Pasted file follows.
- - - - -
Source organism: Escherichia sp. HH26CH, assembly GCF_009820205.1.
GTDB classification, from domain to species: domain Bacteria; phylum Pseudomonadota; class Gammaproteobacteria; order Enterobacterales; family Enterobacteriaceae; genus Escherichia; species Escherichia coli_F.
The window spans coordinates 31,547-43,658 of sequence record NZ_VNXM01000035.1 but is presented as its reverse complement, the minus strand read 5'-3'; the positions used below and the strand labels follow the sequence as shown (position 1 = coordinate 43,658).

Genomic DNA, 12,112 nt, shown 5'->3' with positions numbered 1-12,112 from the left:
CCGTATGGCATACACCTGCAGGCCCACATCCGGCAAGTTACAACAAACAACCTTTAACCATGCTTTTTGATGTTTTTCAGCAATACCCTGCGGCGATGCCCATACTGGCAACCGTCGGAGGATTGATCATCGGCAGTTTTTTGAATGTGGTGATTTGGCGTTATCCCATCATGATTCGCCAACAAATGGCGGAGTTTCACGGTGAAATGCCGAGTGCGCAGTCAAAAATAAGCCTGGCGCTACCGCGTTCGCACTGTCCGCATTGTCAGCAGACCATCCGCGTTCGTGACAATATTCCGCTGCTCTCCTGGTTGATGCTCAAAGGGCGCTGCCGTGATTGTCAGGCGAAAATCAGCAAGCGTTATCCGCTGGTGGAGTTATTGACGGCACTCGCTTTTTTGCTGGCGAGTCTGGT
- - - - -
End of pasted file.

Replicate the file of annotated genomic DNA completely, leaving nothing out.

Source organism: Escherichia sp. HH26CH, assembly GCF_009820205.1.
GTDB classification, from domain to species: domain Bacteria; phylum Pseudomonadota; class Gammaproteobacteria; order Enterobacterales; family Enterobacteriaceae; genus Escherichia; species Escherichia coli_F.
The window spans coordinates 31,547-43,658 of sequence record NZ_VNXM01000035.1 but is presented as its reverse complement, the minus strand read 5'-3'; the positions used below and the strand labels follow the sequence as shown (position 1 = coordinate 43,658).

Genomic DNA, 12,112 nt, shown 5'->3' with positions numbered 1-12,112 from the left:
CCGTATGGCATACACCTGCAGGCCCACATCCGGCAAGTTACAACAAACAACCTTTAACCATGCTTTTTGATGTTTTTCAGCAATACCCTGCGGCGATGCCCATACTGGCAACCGTCGGAGGATTGATCATCGGCAGTTTTTTGAATGTGGTGATTTGGCGTTATCCCATCATGATTCGCCAACAAATGGCGGAGTTTCACGGTGAAATGCCGAGTGCGCAGTCAAAAATAAGCCTGGCGCTACCGCGTTCGCACTGTCCGCATTGTCAGCAGACCATCCGCGTTCGTGACAATATTCCGCTGCTCTCCTGGTTGATGCTCAAAGGGCGCTGCCGTGATTGTCAGGCGAAAATCAGCAAGCGTTATCCGCTGGTGGAGTTATTGACGGCACTCGCTTTTTTGCTGGCGAGTCTGGT